How to help Nazanin Zaghari-Ratcliffe, the British woman imprisoned in Iran

British-Iranian woman Nazanin Zaghari-Ratcliffe has been imprisoned in Tehran for over three years. As her husband Richard Ratcliffe meets with prime minister Boris Johnson to discuss the future of his wife’s case, here’s what Stylist readers can do to support her.

On 17 March 2016, Nazanin Zaghari-Ratcliffe flew to Iran to visit her elderly parents. A project manager for the Thomson Reuters Foundation, Zaghari-Ratcliffe was raised in the Iranian capital of Tehran, but has dual citizenship with the UK, where she married and gave birth to a daughter, Gabriella.

Gabriella, then 22 months old, accompanied her mother on the trip to Iran, while Zaghari-Ratcliffe’s English husband remained at their family home in north London. He thought he would see his wife and young daughter again in a fortnight.

But when Zaghari-Ratcliffe and Gabriella attempted to fly home to London at the start of April, their lives changed forever. Iran’s Revolutionary Guard arrested Zaghari-Ratcliffe, and took her to a Tehran jail. Gabriella was placed into the care of her grandparents, and wouldn’t come face-to-face with her mother again for over two years. She was only reunited with her father three and a half years later in October 2019, when she returned to the UK to start school.

It has now been over three years since Zaghari-Ratcliffe was jailed in Iran. She was sentenced to five years in prison in September 2016 on vague charges of plotting against the Iranian regime, something she has always denied.

On 23 January, Richard Ratcliffe was due to meet with Boris Johnson for the first time since 2017, when the then foreign secretary promised to “leave no stone unturned” to bring his wife home.

“I want to ask him to be brave,” Ratcliffe told BBC Breakfast. “My message to him will be you can’t just wait for things to calm down, things are volatile inherently and they’ll get worse unless you do something clear.”

Amnesty International says Zaghari-Ratcliffe’s imprisonment may be based on the fact that she once worked for the BBC World Service Trust. Now known as BBC Media Action, the international charity has provided training for Iranian journalists and bloggers perceived as being critical of their country’s regime.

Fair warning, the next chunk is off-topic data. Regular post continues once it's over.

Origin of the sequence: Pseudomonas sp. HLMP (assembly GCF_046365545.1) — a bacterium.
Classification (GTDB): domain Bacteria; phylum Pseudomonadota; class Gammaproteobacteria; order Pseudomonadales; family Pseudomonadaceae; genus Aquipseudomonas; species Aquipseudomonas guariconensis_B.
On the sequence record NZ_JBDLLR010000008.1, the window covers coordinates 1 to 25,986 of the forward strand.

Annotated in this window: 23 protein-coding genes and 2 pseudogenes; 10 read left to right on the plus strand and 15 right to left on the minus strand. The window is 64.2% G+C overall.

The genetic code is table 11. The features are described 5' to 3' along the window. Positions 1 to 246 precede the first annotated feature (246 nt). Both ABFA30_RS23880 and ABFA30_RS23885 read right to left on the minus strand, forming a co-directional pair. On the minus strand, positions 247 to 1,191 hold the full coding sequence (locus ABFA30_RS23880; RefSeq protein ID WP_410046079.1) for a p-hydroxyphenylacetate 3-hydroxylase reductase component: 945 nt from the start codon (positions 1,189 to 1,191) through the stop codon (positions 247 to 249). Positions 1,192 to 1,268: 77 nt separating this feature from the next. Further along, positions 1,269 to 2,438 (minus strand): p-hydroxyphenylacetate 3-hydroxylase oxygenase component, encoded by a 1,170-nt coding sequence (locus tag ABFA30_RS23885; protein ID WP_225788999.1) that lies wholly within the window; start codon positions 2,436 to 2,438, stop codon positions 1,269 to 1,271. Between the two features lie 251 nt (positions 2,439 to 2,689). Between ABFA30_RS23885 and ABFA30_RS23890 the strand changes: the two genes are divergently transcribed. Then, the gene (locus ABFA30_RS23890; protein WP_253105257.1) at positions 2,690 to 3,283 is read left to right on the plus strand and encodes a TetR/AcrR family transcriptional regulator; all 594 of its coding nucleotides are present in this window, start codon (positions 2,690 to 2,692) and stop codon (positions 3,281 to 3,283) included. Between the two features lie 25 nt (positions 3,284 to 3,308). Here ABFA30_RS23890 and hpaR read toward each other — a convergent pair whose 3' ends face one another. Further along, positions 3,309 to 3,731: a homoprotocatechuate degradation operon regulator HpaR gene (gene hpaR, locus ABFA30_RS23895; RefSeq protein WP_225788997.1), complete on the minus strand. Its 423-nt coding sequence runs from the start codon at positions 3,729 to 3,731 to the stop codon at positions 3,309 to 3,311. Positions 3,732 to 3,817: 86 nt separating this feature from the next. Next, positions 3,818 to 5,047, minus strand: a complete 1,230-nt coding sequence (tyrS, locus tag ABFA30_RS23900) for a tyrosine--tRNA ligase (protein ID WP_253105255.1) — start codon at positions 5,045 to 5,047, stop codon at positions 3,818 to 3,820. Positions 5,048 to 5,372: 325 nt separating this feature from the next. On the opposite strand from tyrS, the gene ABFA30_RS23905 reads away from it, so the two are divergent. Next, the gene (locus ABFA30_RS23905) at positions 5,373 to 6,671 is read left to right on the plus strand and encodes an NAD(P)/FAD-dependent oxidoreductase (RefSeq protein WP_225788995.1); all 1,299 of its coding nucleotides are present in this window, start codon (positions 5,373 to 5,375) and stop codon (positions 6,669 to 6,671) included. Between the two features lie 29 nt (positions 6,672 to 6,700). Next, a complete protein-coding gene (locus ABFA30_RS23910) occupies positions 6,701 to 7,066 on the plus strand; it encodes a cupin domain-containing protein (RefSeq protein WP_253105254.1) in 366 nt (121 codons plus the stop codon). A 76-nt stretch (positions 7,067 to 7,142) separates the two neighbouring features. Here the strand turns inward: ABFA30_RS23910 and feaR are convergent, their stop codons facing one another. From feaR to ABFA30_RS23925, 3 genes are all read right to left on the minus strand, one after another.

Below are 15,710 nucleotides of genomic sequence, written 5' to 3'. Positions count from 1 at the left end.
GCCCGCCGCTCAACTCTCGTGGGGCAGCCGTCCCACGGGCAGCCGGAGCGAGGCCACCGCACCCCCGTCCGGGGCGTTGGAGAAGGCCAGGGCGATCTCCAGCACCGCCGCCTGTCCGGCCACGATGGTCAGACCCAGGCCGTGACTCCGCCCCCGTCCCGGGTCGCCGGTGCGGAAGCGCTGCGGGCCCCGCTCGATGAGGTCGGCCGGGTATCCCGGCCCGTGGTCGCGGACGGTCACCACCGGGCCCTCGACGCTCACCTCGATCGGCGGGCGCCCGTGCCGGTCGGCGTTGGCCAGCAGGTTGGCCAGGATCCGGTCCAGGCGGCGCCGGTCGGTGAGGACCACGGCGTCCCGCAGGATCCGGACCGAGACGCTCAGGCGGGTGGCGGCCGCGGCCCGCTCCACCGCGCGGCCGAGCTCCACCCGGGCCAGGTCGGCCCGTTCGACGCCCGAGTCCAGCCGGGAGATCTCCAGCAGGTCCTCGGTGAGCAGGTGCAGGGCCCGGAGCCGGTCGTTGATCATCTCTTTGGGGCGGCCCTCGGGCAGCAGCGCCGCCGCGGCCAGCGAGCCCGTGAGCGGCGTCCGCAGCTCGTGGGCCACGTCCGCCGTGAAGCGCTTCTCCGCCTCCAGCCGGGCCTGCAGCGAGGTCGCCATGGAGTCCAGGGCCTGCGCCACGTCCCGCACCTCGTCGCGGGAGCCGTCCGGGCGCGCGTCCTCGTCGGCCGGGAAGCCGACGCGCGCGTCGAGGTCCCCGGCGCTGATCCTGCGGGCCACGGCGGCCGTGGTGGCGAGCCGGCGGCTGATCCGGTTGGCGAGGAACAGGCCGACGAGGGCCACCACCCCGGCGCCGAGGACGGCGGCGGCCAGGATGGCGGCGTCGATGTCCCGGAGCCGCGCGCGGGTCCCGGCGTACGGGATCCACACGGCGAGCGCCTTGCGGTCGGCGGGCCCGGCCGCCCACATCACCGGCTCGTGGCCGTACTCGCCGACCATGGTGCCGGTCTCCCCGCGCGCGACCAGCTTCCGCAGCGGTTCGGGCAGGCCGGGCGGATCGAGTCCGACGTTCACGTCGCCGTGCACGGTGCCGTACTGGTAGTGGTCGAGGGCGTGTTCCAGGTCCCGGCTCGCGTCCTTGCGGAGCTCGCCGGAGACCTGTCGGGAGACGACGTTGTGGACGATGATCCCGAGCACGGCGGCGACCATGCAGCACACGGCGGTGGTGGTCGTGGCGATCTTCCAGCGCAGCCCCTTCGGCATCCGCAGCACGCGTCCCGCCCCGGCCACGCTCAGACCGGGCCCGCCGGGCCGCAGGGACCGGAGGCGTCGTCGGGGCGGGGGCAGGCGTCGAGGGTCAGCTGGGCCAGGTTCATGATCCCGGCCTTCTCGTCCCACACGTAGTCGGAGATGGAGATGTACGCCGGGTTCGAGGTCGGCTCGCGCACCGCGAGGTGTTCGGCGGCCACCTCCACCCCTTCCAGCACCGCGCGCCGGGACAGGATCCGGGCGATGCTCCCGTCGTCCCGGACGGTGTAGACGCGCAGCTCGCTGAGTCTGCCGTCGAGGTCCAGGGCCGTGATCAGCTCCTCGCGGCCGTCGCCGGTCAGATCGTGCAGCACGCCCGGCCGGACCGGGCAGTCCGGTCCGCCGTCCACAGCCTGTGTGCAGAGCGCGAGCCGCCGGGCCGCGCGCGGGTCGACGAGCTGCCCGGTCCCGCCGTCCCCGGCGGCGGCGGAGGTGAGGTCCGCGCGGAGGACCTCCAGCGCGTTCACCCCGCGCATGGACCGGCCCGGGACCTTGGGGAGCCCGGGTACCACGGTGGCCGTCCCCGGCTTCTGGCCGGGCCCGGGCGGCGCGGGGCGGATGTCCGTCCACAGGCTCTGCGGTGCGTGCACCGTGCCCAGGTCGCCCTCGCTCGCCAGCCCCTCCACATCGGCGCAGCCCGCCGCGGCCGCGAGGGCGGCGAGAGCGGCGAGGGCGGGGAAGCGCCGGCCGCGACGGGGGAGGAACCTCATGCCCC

Zaghari-Ratcliffe’s connection to the organisation has been enough to see her accused of helping to incite rebellion in Iran, despite the fact that BBC Media Action has said she only worked there for 18 months in a junior role – and was never involved in training Iranian journalists.

The Zaghari-Ratcliffe family 

The situation was not helped by Johnson, who – in one of his most catastrophic blunders as the then foreign secretary – mistakenly described her as a journalism teacher. His statement was later used as evidence against her.

For the vast majority of us, Zaghari-Ratcliffe’s situation is unthinkable. To be separated from one’s family, denied vital medical treatment and imprisoned for years on end, facing charges of which you are innocent, is the stuff of nightmares – but her family and supporters have refused to give up hope that she will be released.

Below, we’ve rounded up three ways that you can support the #FreeNazanin campaign. 

1)Write to your MP and/or foreign secretary Dominic Raab

Press coverage of Zaghari-Ratcliffe’s case will rise thanks to her husband’s meeting with Boris Johnson, but it’s still important to remind the foreign secretary how many people care about her fate. You can contact the foreign secretary via email at [email protected]

Alternatively, write to your MP and ask them to raise Zaghari-Ratcliffe and Gabriella’s situation with Raab and the prime minister. Find out how to contact your MP easily via

2)Donate to charities supporting Zaghari-Ratcliffe’s cause

Amnesty International and anti-torture charity the Redress Trust have provided vital support to the #FreeNazanin campaign. 

While it’s not possible to donate specifically to Zaghari-Ratcliffe’s cause, any contributions you make will help their essential work helping victims of human rights abuses in Iran and around the world.  

3)Sign the petitions

Supporters deliver letters for Zaghari-Ratcliffe to the Iranian embassy in London, February 2018 

Amnesty International’s petition calls on Iran’s three most powerful figures – the country’s Supreme Leader, the head of the judiciary and the president – to free Zaghari-Ratcliffe “immediately”. It also demands that she is granted access to her daughter, British consular assistance and medical care. Sign it here.

Richard Ratcliffe has his own petition on, calling on Prime Minister Theresa May to do more to return his wife and daughter to the UK. Once you’ve signed these petitions, make sure to share them on social media to raise awareness of Zaghari-Ratcliffe’s cause.

For more ways to help get Zaghari-Ratcliffe and Gabriella back to the UK, visit

This article was originally published on 15 January 2019 and has been updated throughout.

Images: Getty / Free Nazanin 

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